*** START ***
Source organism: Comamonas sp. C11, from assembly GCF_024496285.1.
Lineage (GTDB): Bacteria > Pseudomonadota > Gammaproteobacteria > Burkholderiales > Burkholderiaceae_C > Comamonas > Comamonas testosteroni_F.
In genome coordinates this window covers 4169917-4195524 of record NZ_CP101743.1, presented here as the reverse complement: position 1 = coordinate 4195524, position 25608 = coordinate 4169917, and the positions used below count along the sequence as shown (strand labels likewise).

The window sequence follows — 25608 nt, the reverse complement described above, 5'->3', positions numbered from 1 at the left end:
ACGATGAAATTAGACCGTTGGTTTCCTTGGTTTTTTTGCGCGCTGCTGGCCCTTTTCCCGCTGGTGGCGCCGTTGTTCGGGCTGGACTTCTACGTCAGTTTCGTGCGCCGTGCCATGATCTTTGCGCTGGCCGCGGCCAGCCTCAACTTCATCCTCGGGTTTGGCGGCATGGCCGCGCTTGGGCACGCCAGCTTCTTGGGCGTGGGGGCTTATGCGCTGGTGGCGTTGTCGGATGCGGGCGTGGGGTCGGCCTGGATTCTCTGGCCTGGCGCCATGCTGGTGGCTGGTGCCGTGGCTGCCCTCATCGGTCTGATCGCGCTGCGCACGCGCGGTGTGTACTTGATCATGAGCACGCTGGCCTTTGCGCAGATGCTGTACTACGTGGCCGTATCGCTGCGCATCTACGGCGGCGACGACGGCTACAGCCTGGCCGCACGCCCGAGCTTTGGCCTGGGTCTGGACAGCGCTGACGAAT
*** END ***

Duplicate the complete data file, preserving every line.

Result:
Source organism: Comamonas sp. C11, from assembly GCF_024496285.1.
Lineage (GTDB): Bacteria > Pseudomonadota > Gammaproteobacteria > Burkholderiales > Burkholderiaceae_C > Comamonas > Comamonas testosteroni_F.
In genome coordinates this window covers 4169917-4195524 of record NZ_CP101743.1, presented here as the reverse complement: position 1 = coordinate 4195524, position 25608 = coordinate 4169917, and the positions used below count along the sequence as shown (strand labels likewise).

The window sequence follows — 25608 nt, the reverse complement described above, 5'->3', positions numbered from 1 at the left end:
ACGATGAAATTAGACCGTTGGTTTCCTTGGTTTTTTTGCGCGCTGCTGGCCCTTTTCCCGCTGGTGGCGCCGTTGTTCGGGCTGGACTTCTACGTCAGTTTCGTGCGCCGTGCCATGATCTTTGCGCTGGCCGCGGCCAGCCTCAACTTCATCCTCGGGTTTGGCGGCATGGCCGCGCTTGGGCACGCCAGCTTCTTGGGCGTGGGGGCTTATGCGCTGGTGGCGTTGTCGGATGCGGGCGTGGGGTCGGCCTGGATTCTCTGGCCTGGCGCCATGCTGGTGGCTGGTGCCGTGGCTGCCCTCATCGGTCTGATCGCGCTGCGCACGCGCGGTGTGTACTTGATCATGAGCACGCTGGCCTTTGCGCAGATGCTGTACTACGTGGCCGTATCGCTGCGCATCTACGGCGGCGACGACGGCTACAGCCTGGCCGCACGCCCGAGCTTTGGCCTGGGTCTGGACAGCGCTGACGAAT